Tuesday, August 29, 2023

My Devices and Self-Esteem

Monday began early. I had to water all the gardens before leaving for Nanaimo and my last physio appointment. Just as I finished the watering, Julien and Marlane woke up, so I made them breakfast and we had a nice morning chat over toast and eggs. As they packed up their things, I encouraged Sheba to come outside, and she followed me.

Once outside, she surprised me. She walked to her usual place on the boulevard to go to the bathroom. Finally! And I was thrilled to see some return of life in her. I lifted her onto the bed in the back of the van and Marlane and Julien and I got our stuff, got into the van, and we headed for Mad Rona’s where they were meeting with a friend over coffee.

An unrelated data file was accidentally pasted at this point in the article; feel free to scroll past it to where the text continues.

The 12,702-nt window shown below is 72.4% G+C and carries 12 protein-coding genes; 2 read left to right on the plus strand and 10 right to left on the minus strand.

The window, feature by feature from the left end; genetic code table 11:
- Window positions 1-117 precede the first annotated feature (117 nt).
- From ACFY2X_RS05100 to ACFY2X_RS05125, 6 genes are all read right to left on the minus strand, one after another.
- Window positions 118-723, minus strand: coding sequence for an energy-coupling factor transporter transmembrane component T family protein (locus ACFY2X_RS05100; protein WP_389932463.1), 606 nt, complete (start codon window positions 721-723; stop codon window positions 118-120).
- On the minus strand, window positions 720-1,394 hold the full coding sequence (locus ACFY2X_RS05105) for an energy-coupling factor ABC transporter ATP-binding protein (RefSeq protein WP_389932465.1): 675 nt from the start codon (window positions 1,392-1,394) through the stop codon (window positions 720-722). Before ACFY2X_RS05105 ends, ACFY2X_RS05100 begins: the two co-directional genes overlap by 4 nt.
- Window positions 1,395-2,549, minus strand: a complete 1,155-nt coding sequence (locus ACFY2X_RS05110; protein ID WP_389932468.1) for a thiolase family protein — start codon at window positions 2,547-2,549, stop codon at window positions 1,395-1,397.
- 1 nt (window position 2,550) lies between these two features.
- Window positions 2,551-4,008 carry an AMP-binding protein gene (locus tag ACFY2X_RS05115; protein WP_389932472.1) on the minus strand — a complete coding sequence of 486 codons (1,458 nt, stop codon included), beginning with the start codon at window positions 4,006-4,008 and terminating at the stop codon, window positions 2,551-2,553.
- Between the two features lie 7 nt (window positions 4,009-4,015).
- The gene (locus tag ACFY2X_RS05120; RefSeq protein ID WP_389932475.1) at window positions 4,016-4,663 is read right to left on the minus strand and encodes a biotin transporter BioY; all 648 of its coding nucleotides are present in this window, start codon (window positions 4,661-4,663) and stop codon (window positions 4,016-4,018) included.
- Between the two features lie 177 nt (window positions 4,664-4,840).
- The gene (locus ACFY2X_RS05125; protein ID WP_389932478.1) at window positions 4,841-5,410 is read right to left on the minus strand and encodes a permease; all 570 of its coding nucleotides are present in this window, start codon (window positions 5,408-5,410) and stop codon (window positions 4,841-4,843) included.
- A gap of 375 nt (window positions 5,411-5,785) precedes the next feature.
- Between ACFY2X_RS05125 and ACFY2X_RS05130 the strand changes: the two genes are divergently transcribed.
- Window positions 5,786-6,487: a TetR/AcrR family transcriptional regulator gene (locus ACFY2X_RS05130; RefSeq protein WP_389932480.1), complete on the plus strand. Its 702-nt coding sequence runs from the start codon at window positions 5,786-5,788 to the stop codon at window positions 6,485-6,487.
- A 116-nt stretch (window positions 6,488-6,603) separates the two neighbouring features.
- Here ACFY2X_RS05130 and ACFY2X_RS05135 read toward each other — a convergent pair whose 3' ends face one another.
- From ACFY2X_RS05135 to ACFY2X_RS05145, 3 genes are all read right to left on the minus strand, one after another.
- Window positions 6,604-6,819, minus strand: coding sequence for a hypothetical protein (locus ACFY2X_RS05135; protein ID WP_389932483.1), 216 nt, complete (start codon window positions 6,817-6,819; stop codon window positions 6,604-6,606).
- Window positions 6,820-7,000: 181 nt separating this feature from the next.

I hugged Marlane with all the love I had in me, and I told her that I loved her. I cannot remember ever being so thoroughly smitten with someone so quickly. I’ve loved Julien since I met him, so I’m not surprised he found a partner equally as engaging, warm and open as he is. I had an incredible visit with them and hope they return. But they live in Rotterdam, so ….

We didn’t wait long for the ferry, got off and roared to Walmart for some supplies, and then to Cory. It was a great visit with him. And then we went to the ferry for the ride home. There were several people on the boat that I knew, so the 20-minute trip flew by. And then it was off to Pinecone Park and an evening of relaxation. As we arrived, there was a short burst of rain. Hooray!

On the way home, I did my entire monologue (I think) without mistakes. I check it against the script today. Regardless, what I did in my head today was good enough to pass.